624. give peace a chance

In which Joe Cocker and crowd unleash the other Give Peace A Chance – the one that brings down the house toward the end of maybe the greatest hippie movie ever made.  No, not Woodstock. There was too much mud, way too many people.  Mad Dogs + Englishmen had a tighter focus, which was a useful thing in those rather wasted days.  Just one hot band (a big one mind you) and the wild and colourful tale of their one and only tour together. That’s Leon Russell in the top hat by the way, the maestro holding it all together.

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The 12 MixTapes of Christmas

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The Twelve Mixtapes of Christmas have got nothing to do with Christmas (beyond being a gift to you) and they’re not actually mix tapes, or CDs for that matter – just mixes, each 49-minutes long, one posted to Randophonic’s Mixcloud for each day of Twelvetide (aka the Twelve Days of Christmas).

The mixes are in fact remnants of an unfinished project from a few years back that had something to do with compiling a playlist for an alternative to Alternative Rock (or whatever) radio station. To be honest, we’re not one hundred percent clear about any of it because somebody spilled (what we hope is) red wine on the official transcript, thus rendering key parts illegible.

Bottom line: it’s five hundred eighty-eight minutes of music covering all manner of ground, from David Bowie to Bow Wow Wow to Tuxedomoon to Claudine Longet, Ray Charles, Stevie Wonder, Captain Beefheart, Aphrodite’s Child, Tom Jones, Marilyn Manson, Ike + Tina Turner, anything and everything, as long as it’s good.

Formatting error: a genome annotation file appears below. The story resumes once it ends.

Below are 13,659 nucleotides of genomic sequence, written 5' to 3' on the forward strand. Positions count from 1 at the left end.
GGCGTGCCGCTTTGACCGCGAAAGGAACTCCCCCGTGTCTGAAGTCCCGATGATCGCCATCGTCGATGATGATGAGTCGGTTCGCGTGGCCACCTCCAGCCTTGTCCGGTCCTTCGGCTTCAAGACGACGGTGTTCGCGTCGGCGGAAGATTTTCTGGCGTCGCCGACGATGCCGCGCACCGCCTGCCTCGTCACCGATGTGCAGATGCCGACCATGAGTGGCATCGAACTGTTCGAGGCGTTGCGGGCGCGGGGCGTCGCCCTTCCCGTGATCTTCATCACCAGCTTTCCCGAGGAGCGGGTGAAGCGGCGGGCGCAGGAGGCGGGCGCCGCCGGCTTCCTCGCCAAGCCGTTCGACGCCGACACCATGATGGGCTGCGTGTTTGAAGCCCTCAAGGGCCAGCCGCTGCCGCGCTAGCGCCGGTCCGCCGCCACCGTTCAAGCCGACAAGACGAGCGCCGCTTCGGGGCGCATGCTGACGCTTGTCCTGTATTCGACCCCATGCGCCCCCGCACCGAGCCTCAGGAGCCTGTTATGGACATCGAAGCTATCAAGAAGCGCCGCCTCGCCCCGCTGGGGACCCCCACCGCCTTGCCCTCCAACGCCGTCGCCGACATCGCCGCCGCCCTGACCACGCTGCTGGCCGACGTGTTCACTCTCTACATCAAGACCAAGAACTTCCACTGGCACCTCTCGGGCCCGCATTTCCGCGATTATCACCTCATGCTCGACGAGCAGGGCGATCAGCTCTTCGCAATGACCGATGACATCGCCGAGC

888. a hard rain’s a-gonna fall

Leon Russell, everybody’s favourite underappreciated genius of the past fifty years, takes Bob Dylan’s surrealized hymn to ongoing apocalypse and renders it soulfully, gospelly, funkily (almost) fun. So much so that Dylan would be following that road himself in a few years … but first he’d have to find himself some Jesus.

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922. where the soul never dies

Delaney and Bonnie (Bramlett) and Friends (Joe Cocker, Leon Russell, Duane Allman, among others) cut loose with exactly the kind of raw, unpolished sort of stuff you needed after a decade like the 1960s – so many young minds burned, souls stretched thin.  Not that I was on that particular track myself at the time. I wasn’t even twelve yet. But I’d get there eventually, crashlanding from my own weird and wild early adult adventures, and then somebody put on precisely the right album.” (Philip Random)

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